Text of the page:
Puppies begin playing with their littermates at around 4 weeks old. This play involves physical activity games, pushing each other around and biting one another. They chase one another in games that resemble chasing prey. This play biting establishes rank within the litter or pack. The stronger members bite and fight harder than lower ranking members.
About one to two weeks after a puppy moves into a human environment they will recognize their human family as their new pack members. Once that happens, they begin acting like they did with their littermates. They will bite, chew and chase family members like they did with their littermates.
We need to educate them on how to live with their new human pack members.
Prey drive is the genetic instinct many dogs have to chase. Some dogs have a higher levels of prey than others. Dogs with a lot of prey are the ones that really enjoy chasing balls; toys: kids and pant legs. This is prey drive, not aggression.
It is very important to teach our puppy that biting us is not acceptable behavior. It's our job to show the puppy an alternative behavior that satisfies the puppies drives to bite. There are a number of ways to do this.
Screaming at the puppy is enough to teach the pup that what they are doing is unacceptable.
If the pup lets go then you can praise it with a soft pat and praise such as "good dog". Give a food treat or a high value toy to play with. Don’t over do the praise because this can often put the pup back into prey drive and the biting will start all over again.
Always take a toy when taking your puppy out. Use the same toys that you leave in the exercise pen with the puppy to redirect the puppy from biting. You can redirect the puppy by either tossing it a foot or two or move it around in front of the puppy in a manner that builds interest. You will learn through experience how to redirect your puppy off of you and onto the toy.
Once you get a pup to redirect onto a toy you are on the road towards teaching that puppy that there are more interesting prey items than your hands and legs. New owners need to learn how to play tug with their puppies.
Since puppies have high energy, they need exercise and a couple of good long walks per day. The more exercise the puppy gets, the less likely it will want to bite.
Always have the puppy on a leach when in the house until they are old enough to be trained to come. This is usually around 9 months.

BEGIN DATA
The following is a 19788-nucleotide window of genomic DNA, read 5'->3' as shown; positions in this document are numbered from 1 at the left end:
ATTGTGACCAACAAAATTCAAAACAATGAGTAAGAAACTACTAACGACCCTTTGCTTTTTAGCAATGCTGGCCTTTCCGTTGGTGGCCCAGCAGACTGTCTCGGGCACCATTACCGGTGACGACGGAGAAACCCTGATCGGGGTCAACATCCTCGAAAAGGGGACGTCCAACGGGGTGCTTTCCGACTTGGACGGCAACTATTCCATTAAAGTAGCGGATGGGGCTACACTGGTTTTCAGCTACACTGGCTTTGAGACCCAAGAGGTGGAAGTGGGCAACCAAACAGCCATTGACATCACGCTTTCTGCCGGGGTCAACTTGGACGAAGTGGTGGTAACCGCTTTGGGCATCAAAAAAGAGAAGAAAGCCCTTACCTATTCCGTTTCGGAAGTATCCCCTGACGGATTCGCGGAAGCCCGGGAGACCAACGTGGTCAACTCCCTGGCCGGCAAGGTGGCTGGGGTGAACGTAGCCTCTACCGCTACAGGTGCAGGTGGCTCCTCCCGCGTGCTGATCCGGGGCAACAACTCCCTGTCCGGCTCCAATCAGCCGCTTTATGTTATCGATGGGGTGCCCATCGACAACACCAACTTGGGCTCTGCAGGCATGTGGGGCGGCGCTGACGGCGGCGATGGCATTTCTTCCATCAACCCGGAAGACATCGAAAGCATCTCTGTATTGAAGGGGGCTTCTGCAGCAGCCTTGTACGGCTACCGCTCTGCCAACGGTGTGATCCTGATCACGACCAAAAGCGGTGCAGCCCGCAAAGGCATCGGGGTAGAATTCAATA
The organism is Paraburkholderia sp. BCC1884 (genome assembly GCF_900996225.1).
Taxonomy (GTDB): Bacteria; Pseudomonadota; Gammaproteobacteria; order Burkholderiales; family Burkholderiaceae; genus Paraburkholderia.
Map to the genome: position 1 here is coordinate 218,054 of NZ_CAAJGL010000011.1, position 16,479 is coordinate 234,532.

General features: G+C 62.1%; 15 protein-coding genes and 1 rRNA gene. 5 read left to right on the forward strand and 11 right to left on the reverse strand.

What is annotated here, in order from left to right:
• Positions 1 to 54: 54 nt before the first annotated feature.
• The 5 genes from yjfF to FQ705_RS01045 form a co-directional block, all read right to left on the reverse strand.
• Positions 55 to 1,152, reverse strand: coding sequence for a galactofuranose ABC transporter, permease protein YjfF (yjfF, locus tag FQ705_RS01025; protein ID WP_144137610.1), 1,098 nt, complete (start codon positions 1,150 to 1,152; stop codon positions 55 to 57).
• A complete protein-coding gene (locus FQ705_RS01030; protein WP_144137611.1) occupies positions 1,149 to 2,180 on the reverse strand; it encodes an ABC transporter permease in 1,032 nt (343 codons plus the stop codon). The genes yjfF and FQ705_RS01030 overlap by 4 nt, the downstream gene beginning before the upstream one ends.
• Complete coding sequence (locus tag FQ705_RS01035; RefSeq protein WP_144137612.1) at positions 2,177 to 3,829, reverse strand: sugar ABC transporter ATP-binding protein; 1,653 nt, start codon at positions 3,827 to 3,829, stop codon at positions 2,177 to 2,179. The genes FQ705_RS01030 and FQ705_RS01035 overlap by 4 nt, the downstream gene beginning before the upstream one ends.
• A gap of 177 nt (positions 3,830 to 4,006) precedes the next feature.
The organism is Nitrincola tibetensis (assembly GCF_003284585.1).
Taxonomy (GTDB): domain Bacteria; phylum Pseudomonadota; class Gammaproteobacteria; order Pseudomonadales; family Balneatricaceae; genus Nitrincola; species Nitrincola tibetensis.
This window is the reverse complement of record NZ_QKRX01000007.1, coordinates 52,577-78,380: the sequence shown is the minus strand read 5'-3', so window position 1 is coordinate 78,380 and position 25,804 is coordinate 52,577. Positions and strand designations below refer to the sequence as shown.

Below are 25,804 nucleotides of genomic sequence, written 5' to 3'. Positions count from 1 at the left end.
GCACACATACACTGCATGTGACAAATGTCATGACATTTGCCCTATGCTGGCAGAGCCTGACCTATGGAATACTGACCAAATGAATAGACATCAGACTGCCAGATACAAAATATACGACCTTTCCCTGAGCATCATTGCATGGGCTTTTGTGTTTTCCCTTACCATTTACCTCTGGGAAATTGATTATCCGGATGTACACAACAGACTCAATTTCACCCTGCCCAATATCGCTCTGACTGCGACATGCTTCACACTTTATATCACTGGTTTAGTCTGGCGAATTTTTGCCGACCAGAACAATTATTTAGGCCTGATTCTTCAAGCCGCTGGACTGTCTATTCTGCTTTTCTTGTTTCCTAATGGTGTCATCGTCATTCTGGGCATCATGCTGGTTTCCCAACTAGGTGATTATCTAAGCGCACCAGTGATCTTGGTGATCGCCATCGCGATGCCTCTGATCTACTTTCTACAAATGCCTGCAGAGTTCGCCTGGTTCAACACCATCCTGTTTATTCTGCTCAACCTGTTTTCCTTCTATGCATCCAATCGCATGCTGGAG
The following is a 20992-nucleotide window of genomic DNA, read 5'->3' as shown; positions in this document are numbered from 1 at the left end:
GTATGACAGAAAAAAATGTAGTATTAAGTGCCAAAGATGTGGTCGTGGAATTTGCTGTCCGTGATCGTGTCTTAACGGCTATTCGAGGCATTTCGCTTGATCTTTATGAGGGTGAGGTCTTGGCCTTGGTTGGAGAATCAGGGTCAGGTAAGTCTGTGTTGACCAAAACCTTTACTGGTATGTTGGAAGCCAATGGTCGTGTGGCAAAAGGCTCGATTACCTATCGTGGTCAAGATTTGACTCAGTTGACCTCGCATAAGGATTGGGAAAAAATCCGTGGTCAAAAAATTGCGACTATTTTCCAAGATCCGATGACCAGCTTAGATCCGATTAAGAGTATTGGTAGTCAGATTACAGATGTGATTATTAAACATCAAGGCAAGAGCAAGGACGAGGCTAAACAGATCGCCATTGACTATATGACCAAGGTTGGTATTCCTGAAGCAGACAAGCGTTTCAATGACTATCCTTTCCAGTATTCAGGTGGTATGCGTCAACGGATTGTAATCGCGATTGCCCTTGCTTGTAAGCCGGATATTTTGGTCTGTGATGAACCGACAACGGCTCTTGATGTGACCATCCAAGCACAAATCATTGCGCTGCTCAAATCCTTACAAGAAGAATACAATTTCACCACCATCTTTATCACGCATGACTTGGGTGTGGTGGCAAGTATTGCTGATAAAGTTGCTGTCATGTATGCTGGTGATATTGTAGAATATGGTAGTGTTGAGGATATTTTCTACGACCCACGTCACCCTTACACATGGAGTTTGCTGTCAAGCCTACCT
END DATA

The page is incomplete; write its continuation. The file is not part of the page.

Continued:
Puppies and Dogs Barking
Puppies bark for specific reasons, communication, defense, attention, excitement, anxiety and sadness. For many breeds, barking is part of their inherent genetic makeup and stopping them from doing it is like asking them to stop breathing.
Teaching puppies to bark only when necessary is what every dog owner wants. Inappropriate barking is not acceptable. Some of the training tips are as follows.
In order to reduce pent up energy, exercise and play will help. Your routine with your puppy should include daily walks and trips to the dog park. Since they need to run and play, don't leave them in the house all do which will only increase their energy reserves. Puppies should walk a minimum of 30 minutes a day.
You need to show your puppy who is in charge. It takes time and patience to train a puppy to stop barking on command. It is like teaching them any other trick. If a puppy starts barking when it shouldn't, tell it to "settle down." Don't use words like "No," and "Stop," as these are too general. Show it the treat and when it's responded to your command by ceasing barking for five seconds, give it the treat.
Praise your puppy once it has quieted down and is enjoying the treat because it obeyed your command. Words of encouragement, like "Good dog," and constant petting do well to show your puppy that what it's doing is appreciated.
Once your puppy has begun responding to commands like sit, stay and lie down, you should use these when controlling barking fits. A puppy is less likely to bark in a crouched position so when it barks use commands like sit, stay and lie down. When it begins to bark, reprimand it, and make it lie down.
Consistency is the key. This is one mistake most dog owners make. Use a one word command for no barking and stick to it. "Quiet or Settle" are good examples. Make sure everyone in the household is using the same word.
It is necessary to reprimand barking fits and reward good behavior. It will take some time to train a puppy to stop barking. Good tactics to use to reprimand the puppy for bad behavior are to make it sit and stay. But you must always remember to reward good behavior so that you are consistently reinforcing it.
When you puppy obeys your command of being quiet, it is beneficial to increase that time without the help of a food treat. After a few weeks of solid response, begin to slowly phase out the treats you are giving and replace them with praise and petting.
Barking should not be encouraged. Humans create reasons for their puppy to bark. They feed off of the owners energy. If the puppy is prone to barking then getting it excited and worked up will only encourage that desire. Do not get angry when your dog has a barking fit. Be calm, stern and in control and your dog will mimic your behavior.